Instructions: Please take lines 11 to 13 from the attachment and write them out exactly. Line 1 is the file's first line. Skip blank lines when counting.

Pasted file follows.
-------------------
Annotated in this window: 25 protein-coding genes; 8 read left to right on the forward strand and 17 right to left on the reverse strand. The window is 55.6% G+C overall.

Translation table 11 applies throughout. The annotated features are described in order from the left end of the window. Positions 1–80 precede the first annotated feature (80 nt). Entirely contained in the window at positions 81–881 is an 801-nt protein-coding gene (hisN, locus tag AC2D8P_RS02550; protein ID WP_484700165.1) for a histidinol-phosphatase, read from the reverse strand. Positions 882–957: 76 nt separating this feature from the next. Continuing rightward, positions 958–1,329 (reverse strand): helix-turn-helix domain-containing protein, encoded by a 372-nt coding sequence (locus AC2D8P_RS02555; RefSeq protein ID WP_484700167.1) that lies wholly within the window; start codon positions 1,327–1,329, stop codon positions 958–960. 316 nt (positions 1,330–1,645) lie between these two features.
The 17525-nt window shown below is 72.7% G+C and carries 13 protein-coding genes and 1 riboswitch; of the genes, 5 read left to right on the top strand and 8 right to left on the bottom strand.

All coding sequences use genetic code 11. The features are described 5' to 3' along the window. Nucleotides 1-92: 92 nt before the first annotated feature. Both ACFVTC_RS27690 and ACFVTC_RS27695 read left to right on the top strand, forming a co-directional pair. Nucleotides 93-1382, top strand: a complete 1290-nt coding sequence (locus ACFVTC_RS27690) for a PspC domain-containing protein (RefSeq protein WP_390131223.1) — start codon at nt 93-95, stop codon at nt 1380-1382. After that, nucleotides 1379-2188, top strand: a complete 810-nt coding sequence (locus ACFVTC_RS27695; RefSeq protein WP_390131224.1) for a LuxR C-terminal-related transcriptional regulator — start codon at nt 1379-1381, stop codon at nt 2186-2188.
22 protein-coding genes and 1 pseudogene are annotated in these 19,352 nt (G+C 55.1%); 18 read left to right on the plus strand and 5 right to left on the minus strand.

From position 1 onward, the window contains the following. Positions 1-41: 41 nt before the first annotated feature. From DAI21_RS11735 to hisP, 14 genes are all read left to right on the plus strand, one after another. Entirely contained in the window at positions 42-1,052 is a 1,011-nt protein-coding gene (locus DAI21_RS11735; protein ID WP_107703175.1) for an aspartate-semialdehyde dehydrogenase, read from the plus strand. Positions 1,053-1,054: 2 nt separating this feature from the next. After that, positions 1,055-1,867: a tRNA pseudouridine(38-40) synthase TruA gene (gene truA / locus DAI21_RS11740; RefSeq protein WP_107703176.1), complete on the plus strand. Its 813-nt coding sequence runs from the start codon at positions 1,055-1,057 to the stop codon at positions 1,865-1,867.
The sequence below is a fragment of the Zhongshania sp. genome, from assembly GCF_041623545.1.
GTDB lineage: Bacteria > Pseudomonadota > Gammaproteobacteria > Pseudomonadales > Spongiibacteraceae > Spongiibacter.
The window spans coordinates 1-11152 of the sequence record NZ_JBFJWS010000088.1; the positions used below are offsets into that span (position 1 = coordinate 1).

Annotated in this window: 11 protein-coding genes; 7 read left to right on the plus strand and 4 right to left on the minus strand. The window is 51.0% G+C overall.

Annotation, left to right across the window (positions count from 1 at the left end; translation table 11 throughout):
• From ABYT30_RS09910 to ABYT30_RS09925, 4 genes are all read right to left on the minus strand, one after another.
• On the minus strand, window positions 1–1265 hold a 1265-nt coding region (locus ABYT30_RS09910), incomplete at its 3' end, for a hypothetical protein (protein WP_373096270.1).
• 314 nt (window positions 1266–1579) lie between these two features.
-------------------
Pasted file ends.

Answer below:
Annotation, left to right across the window (positions count from 1 at the left end; translation table 11 throughout):
• From ABYT30_RS09910 to ABYT30_RS09925, 4 genes are all read right to left on the minus strand, one after another.
• On the minus strand, window positions 1–1265 hold a 1265-nt coding region (locus ABYT30_RS09910), incomplete at its 3' end, for a hypothetical protein (protein WP_373096270.1).